Specificly, this post on your blog made me think (in my haste) that you believe civilians should be disarmed specifically:
          http://mikeb302000.blogspot.com/2011/12/its-all-about-freedom.html
          From my interpretation of your post, you believe that the Second Amendment does not grant gun rights, but it was intended to allow formation of militias. If I am mistaken, please clarify what you meant. Also, could you point to some posts on your blog that show that you don’t believe in disarming all civilians?

          I like to end by saying that my point in my previous post that campus security is ineffective at protecting students for a variety of reasons. Now, campus security has become a gun control issue because people want to take control of their own security. If the students felt safe, I don’t think they’d care about guns on campus–buying a gun takes money away from rent and beer. Instead of focusing on the last paragraph of my last post, how can we remedy the root causes of campus security?

        2. avatar Mikeb302000 says:

          That blog post you linked to was written by my co-blogger Laci. I believe he feels like I do, though, that we need to better qualify people for gun ownership, not eliminate all of it.

          Here’s where I clarified my position.

          http://mikeb302000.blogspot.com/2011/08/my-official-goal.html

          http://mikeb302000.blogspot.com/2011/09/solution.html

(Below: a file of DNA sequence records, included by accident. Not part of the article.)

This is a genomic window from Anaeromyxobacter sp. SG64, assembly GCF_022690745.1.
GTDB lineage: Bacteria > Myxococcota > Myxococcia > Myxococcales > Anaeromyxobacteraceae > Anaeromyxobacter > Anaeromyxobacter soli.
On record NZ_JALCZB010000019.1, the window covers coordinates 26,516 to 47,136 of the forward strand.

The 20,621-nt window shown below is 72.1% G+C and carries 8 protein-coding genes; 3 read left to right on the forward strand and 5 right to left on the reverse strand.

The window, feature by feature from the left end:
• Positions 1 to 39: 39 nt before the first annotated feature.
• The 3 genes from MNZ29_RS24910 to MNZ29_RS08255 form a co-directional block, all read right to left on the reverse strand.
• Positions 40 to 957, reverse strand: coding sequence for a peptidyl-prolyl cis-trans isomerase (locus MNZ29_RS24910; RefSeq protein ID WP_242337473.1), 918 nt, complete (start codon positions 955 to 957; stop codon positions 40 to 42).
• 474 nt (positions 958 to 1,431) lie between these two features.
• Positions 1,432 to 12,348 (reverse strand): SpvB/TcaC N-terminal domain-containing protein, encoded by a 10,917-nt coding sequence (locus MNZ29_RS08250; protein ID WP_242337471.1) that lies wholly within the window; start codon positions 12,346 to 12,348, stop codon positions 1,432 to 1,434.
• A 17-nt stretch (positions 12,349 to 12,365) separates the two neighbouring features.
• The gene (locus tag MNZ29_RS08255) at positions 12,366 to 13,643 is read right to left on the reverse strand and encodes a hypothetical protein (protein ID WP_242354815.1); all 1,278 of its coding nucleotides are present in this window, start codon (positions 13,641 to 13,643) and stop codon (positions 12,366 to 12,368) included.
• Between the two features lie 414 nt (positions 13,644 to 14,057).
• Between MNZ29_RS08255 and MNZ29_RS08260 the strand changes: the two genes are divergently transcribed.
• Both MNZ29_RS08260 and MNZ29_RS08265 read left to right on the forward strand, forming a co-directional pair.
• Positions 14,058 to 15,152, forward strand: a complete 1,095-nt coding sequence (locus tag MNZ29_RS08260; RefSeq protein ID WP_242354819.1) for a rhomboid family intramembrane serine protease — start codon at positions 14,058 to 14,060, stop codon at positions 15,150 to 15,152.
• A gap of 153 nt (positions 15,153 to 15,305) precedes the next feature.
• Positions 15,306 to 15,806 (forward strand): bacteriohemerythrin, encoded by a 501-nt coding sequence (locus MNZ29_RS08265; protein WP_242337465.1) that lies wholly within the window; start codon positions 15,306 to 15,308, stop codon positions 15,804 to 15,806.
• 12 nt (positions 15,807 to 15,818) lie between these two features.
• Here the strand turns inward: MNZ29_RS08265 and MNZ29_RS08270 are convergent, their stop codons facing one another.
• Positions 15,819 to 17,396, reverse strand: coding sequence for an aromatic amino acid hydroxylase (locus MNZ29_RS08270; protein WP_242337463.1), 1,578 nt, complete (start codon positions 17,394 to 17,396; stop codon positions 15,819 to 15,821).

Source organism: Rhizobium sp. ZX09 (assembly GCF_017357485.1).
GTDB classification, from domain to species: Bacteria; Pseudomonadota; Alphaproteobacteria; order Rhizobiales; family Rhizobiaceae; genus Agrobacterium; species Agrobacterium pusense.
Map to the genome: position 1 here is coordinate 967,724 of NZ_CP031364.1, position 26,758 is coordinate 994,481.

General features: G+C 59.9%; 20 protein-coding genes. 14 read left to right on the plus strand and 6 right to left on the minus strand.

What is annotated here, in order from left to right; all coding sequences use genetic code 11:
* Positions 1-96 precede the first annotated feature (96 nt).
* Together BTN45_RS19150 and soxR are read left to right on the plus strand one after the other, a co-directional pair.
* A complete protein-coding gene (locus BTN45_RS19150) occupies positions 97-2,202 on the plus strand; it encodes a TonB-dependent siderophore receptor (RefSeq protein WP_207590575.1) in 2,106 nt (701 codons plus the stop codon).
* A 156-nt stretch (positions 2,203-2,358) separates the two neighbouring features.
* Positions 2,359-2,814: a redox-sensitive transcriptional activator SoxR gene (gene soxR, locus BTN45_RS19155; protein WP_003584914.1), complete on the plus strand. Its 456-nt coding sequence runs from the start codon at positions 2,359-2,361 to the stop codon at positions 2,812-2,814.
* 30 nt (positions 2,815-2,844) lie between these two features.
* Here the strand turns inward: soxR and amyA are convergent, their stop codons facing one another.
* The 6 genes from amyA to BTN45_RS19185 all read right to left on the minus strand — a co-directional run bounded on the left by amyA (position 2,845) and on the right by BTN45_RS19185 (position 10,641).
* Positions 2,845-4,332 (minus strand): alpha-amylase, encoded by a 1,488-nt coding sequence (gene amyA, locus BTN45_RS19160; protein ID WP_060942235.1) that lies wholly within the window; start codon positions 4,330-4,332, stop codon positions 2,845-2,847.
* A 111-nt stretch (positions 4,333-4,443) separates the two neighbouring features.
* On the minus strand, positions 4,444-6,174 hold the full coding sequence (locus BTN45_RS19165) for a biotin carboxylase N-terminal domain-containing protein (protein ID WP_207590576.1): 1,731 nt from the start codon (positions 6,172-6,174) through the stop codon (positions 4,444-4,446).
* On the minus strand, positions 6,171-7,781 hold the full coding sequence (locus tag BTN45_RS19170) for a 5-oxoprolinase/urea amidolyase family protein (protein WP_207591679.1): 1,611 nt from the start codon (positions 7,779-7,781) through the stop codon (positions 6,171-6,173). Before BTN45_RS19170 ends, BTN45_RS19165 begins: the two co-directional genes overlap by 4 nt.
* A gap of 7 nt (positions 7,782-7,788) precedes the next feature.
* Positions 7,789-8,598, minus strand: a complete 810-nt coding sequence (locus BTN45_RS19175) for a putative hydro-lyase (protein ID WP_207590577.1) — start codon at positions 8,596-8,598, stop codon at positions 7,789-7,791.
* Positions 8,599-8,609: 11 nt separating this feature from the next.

5. avatar GS650G says:

      Mr. Mike B203000,
      When I was 17 in the military the US government taught me to fire a 9mm and be proficient with a machine gun. I spent the next 6 years protecting your ass with it. Your welcome.

      1. avatar mikeb302000 says:

        Gimme a break, will ya GS. Kids who join the military at 17 generally are running away from home for one reason or another. To paint that in patriotic colors is inaccurate, at best.

        1. avatar ST says:

          Irresponsible Commenter of the Day Award goes to MikeB,for negatively commenting on a state of life and training that he has zero concept or experience of.

        2. avatar Darren says:

          If that’s the case, he wins it every time he comments on concealed carry.

          This one is a particularly egregious and insulting ad hominem, though, and does not even address the point which is that age does not determine responsbility, or even expertise.

        3. avatar Robert Farago says:

          Please send a link to any flame and it will be removed. guntruth@me.com.

        4. avatar Mikeb302000 says:

          Darren, there have been many points raised in this thread, including the one I picked up on after GS650S started waving the flag.

          You want to talk about the age not determining responsibility, I disagree with that too. Your best most mature 17-year-old is better than your worst 25-year-old. But by and large, there’s a big difference between those two ages as far as responsibility goes.

        5. avatar Sixtine says: